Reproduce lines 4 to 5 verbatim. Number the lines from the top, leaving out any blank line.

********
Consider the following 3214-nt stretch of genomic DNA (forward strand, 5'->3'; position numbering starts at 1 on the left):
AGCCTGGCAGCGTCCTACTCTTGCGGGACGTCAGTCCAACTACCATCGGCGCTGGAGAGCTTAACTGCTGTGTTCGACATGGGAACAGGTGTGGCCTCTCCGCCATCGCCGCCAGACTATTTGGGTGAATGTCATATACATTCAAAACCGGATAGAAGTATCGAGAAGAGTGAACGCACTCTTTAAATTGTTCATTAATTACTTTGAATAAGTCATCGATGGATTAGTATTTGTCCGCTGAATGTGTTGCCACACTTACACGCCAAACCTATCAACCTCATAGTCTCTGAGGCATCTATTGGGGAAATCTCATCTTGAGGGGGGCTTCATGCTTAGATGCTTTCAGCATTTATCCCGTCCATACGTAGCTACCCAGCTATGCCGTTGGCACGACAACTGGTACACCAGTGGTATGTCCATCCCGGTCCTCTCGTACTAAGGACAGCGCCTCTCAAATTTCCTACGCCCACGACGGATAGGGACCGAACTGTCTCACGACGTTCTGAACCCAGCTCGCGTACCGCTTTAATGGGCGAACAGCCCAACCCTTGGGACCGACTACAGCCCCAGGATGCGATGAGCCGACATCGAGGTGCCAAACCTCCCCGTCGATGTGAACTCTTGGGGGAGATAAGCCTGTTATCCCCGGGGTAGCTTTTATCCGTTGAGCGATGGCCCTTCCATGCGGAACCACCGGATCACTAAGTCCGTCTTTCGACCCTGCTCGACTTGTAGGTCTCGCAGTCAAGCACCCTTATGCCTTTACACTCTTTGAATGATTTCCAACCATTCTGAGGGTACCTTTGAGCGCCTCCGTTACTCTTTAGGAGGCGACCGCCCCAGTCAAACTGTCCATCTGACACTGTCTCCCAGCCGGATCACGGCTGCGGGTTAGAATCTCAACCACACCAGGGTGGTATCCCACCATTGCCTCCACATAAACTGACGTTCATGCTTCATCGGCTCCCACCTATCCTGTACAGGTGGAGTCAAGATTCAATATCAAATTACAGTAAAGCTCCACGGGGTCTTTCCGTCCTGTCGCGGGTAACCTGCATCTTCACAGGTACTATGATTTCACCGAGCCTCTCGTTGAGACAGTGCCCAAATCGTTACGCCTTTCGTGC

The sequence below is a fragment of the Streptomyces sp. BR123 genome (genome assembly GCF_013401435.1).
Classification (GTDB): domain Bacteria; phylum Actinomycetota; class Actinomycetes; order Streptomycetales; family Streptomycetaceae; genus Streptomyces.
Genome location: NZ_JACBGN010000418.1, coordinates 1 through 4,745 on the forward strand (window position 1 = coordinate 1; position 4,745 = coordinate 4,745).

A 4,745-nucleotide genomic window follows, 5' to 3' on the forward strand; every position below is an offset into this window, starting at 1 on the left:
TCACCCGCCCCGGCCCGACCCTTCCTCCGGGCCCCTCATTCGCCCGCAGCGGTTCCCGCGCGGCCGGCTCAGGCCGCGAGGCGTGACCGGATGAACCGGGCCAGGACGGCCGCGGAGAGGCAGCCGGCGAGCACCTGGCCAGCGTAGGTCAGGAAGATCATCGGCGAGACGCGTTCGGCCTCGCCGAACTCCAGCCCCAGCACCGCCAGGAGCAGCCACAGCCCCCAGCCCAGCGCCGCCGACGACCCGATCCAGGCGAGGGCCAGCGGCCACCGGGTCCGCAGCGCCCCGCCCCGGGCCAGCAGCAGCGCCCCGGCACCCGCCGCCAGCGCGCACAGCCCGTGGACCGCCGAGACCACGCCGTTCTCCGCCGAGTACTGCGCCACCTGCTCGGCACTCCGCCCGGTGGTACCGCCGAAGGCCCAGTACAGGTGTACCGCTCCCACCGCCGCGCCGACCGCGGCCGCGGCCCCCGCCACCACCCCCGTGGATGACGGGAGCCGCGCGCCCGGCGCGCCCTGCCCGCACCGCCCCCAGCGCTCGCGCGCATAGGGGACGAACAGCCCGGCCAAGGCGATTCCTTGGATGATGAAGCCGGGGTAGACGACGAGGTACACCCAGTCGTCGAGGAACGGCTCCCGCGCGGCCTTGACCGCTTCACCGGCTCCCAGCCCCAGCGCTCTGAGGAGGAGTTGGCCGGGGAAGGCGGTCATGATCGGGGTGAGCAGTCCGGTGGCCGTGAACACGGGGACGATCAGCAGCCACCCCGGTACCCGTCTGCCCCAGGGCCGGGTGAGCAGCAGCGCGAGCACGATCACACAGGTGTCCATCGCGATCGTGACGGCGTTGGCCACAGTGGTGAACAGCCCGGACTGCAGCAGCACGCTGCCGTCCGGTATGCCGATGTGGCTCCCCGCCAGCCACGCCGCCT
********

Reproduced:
Classification (GTDB): domain Bacteria; phylum Actinomycetota; class Actinomycetes; order Streptomycetales; family Streptomycetaceae; genus Streptomyces.
Genome location: NZ_JACBGN010000418.1, coordinates 1 through 4,745 on the forward strand (window position 1 = coordinate 1; position 4,745 = coordinate 4,745).